Projects Adopted By Voters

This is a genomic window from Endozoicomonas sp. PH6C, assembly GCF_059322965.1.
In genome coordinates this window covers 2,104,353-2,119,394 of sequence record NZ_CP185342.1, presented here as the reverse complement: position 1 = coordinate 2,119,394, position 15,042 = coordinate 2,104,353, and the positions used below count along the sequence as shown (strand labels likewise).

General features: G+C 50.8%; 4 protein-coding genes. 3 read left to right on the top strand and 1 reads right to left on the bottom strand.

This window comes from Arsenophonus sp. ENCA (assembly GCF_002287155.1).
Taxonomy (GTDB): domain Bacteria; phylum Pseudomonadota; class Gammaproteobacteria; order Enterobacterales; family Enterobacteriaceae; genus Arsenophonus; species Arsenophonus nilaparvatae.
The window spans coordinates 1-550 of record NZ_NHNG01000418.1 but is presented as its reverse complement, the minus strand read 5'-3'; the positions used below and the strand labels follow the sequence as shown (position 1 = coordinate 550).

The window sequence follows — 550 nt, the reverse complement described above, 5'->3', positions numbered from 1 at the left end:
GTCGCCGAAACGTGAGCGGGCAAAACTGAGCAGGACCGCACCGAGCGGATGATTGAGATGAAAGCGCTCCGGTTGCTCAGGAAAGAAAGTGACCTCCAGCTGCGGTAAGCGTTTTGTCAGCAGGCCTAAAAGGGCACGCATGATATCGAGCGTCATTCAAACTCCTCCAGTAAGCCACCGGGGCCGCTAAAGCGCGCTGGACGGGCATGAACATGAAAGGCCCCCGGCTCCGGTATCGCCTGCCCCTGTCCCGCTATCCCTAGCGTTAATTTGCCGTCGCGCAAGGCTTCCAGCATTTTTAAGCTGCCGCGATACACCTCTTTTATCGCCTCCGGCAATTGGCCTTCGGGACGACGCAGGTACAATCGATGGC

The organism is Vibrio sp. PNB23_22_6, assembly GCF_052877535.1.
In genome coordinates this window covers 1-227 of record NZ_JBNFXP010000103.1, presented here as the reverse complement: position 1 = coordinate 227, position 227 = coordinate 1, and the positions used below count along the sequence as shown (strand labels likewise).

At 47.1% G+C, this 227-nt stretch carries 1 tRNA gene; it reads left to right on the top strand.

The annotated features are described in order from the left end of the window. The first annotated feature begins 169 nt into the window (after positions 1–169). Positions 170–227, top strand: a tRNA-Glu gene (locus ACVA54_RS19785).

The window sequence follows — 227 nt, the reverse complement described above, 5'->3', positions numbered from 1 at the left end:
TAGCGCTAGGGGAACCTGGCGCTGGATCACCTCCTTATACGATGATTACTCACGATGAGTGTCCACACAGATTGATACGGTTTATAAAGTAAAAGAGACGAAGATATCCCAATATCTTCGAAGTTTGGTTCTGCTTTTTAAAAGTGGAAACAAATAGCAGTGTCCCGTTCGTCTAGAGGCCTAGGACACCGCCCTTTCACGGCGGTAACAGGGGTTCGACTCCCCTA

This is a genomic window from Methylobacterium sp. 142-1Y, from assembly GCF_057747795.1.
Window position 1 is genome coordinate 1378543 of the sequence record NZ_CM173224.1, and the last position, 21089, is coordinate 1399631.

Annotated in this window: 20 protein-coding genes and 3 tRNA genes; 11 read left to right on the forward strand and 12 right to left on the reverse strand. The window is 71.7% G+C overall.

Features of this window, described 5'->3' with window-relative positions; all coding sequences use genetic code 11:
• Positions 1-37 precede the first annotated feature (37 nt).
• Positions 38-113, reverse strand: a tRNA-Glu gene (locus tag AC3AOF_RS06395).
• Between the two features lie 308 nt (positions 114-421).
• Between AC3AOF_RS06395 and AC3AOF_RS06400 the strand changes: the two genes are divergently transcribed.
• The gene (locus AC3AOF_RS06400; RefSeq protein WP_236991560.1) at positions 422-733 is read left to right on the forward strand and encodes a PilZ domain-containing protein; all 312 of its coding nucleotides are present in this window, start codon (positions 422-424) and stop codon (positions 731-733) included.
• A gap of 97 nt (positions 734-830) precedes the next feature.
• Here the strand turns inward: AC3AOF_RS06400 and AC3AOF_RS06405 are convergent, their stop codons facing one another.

City voters overwhelmingly passed the MAPS 4 proposal by landslide proportions. More than 70 percent of voters voted “yes” on the 16-project measure on Tuesday’s special election ballot, saying they wanted to continue “moving Oklahoma City forward,” to use the words of the campaign for approval, MAPS4 will go into effect in April as the penny sales tax that financed MAPS 3 expires. Voters said they wanted to continue the penny sales tax that will finance the MAPS 4 projects over an eight-year period. That penny sales tax first financed MAPS, then MAPS 2 and then MAPS 3. Tuesday’s margin of victory was higher than that received by any other Metropolitan Area Projects proposal. “We’ve never been this united on a sales tax vote before,” Mayor David Holt said. “None of them have hit 70 percent. Efforts to get voters to approve MAPS and MAPS 2 had been led by Mayor Ronald J. Norick and the campaign to get voter’s approval of MAPS 3 was led by Mayor Mick Cornett. “So, it is a strong statement because our city–which has a lot of political diversity, a lot of geographic diversity– has every reason in the world to find reasons that we are different,” Mayor Holt continued, obviously elated as final results came on Tuesday night.“But we set all that aside in this election, found common purpose and really had about as broad a consensus as you can hope for in politics, especially current American politics, about where our city needs to go.”The MAPS 4 projects will cost approximately $978 million. Construction debts are reduced because each project begins after the tax brings insufficient funds. That will reduce operating costs for projects upon completion, city officials explained. The MAPS 4 tax will replace the Better Streets, Safer City temporary tax.